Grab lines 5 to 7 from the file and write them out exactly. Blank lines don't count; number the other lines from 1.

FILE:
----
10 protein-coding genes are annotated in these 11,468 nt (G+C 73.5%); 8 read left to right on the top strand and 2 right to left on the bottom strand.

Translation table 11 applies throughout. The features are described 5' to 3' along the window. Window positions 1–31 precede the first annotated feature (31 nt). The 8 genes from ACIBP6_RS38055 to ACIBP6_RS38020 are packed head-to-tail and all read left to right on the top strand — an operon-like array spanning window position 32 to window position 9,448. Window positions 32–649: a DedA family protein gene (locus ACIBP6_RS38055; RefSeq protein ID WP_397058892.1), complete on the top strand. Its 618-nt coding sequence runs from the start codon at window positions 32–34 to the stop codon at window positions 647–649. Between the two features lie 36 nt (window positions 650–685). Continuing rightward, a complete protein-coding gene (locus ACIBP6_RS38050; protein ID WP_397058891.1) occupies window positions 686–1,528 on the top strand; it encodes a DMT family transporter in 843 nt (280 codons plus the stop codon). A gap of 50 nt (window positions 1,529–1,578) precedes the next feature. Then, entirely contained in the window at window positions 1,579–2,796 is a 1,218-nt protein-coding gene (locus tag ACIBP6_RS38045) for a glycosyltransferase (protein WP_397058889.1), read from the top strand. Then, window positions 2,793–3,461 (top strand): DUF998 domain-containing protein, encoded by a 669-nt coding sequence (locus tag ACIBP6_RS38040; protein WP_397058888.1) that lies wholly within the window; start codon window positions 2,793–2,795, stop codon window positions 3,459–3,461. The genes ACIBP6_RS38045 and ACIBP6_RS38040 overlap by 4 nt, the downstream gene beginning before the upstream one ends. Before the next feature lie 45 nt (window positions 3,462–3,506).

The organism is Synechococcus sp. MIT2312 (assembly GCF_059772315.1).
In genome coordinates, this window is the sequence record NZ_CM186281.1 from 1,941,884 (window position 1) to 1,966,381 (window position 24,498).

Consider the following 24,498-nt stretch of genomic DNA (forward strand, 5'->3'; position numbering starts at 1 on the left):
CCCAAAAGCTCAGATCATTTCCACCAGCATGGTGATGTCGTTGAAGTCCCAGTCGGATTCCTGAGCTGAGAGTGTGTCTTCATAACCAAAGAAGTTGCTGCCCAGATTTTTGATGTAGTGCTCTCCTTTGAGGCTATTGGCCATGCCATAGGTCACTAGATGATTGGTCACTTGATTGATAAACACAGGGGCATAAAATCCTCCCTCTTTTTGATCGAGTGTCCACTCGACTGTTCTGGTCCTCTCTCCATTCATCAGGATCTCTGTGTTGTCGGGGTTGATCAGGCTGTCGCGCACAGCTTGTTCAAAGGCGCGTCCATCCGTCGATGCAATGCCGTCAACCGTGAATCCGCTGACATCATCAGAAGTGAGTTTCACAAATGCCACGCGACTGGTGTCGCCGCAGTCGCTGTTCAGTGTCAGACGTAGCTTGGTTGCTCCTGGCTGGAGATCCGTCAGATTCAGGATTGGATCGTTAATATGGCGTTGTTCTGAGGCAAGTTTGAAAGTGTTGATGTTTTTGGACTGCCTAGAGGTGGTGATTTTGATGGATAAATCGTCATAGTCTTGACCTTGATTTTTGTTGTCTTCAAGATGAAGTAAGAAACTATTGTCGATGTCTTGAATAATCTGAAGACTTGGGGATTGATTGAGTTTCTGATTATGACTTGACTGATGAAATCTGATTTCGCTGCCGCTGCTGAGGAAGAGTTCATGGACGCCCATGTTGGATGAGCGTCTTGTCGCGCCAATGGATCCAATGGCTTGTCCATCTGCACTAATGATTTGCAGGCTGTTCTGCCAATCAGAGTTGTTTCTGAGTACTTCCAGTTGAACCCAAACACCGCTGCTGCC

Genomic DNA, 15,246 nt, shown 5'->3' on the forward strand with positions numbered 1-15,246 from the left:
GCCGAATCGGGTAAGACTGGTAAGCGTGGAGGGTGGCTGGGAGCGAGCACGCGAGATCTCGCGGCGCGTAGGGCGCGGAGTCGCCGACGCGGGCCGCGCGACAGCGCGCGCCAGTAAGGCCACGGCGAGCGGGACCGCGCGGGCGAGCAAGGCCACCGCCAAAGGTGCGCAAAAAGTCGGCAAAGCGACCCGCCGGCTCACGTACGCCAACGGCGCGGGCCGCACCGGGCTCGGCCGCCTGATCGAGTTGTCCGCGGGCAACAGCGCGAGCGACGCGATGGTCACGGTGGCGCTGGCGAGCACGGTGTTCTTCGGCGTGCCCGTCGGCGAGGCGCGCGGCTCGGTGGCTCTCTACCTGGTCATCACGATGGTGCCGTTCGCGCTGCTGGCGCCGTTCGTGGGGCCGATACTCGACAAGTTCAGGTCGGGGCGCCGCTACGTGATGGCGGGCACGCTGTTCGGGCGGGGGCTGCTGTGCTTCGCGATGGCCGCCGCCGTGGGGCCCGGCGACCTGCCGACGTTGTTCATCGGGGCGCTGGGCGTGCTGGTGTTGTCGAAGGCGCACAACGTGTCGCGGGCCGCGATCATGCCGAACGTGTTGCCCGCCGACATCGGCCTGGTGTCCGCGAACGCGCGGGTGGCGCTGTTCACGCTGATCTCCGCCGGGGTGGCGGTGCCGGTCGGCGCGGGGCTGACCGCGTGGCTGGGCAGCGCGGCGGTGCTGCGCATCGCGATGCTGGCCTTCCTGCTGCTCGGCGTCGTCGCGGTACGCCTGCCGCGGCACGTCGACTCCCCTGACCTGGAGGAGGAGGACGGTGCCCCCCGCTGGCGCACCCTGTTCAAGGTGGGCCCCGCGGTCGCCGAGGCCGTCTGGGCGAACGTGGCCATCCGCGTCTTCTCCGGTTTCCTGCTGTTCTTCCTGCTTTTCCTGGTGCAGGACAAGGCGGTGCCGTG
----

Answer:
Consider the following 24,498-nt stretch of genomic DNA (forward strand, 5'->3'; position numbering starts at 1 on the left):
CCCAAAAGCTCAGATCATTTCCACCAGCATGGTGATGTCGTTGAAGTCCCAGTCGGATTCCTGAGCTGAGAGTGTGTCTTCATAACCAAAGAAGTTGCTGCCCAGATTTTTGATGTAGTGCTCTCCTTTGAGGCTATTGGCCATGCCATAGGTCACTAGATGATTGGTCACTTGATTGATAAACACAGGGGCATAAAATCCTCCCTCTTTTTGATCGAGTGTCCACTCGACTGTTCTGGTCCTCTCTCCATTCATCAGGATCTCTGTGTTGTCGGGGTTGATCAGGCTGTCGCGCACAGCTTGTTCAAAGGCGCGTCCATCCGTCGATGCAATGCCGTCAACCGTGAATCCGCTGACATCATCAGAAGTGAGTTTCACAAATGCCACGCGACTGGTGTCGCCGCAGTCGCTGTTCAGTGTCAGACGTAGCTTGGTTGCTCCTGGCTGGAGATCCGTCAGATTCAGGATTGGATCGTTAATATGGCGTTGTTCTGAGGCAAGTTTGAAAGTGTTGATGTTTTTGGACTGCCTAGAGGTGGTGATTTTGATGGATAAATCGTCATAGTCTTGACCTTGATTTTTGTTGTCTTCAAGATGAAGTAAGAAACTATTGTCGATGTCTTGAATAATCTGAAGACTTGGGGATTGATTGAGTTTCTGATTATGACTTGACTGATGAAATCTGATTTCGCTGCCGCTGCTGAGGAAGAGTTCATGGACGCCCATGTTGGATGAGCGTCTTGTCGCGCCAATGGATCCAATGGCTTGTCCATCTGCACTAATGATTTGCAGGCTGTTCTGCCAATCAGAGTTGTTTCTGAGTACTTCCAGTTGAACCCAAACACCGCTGCTGCC

Genomic DNA, 15,246 nt, shown 5'->3' on the forward strand with positions numbered 1-15,246 from the left: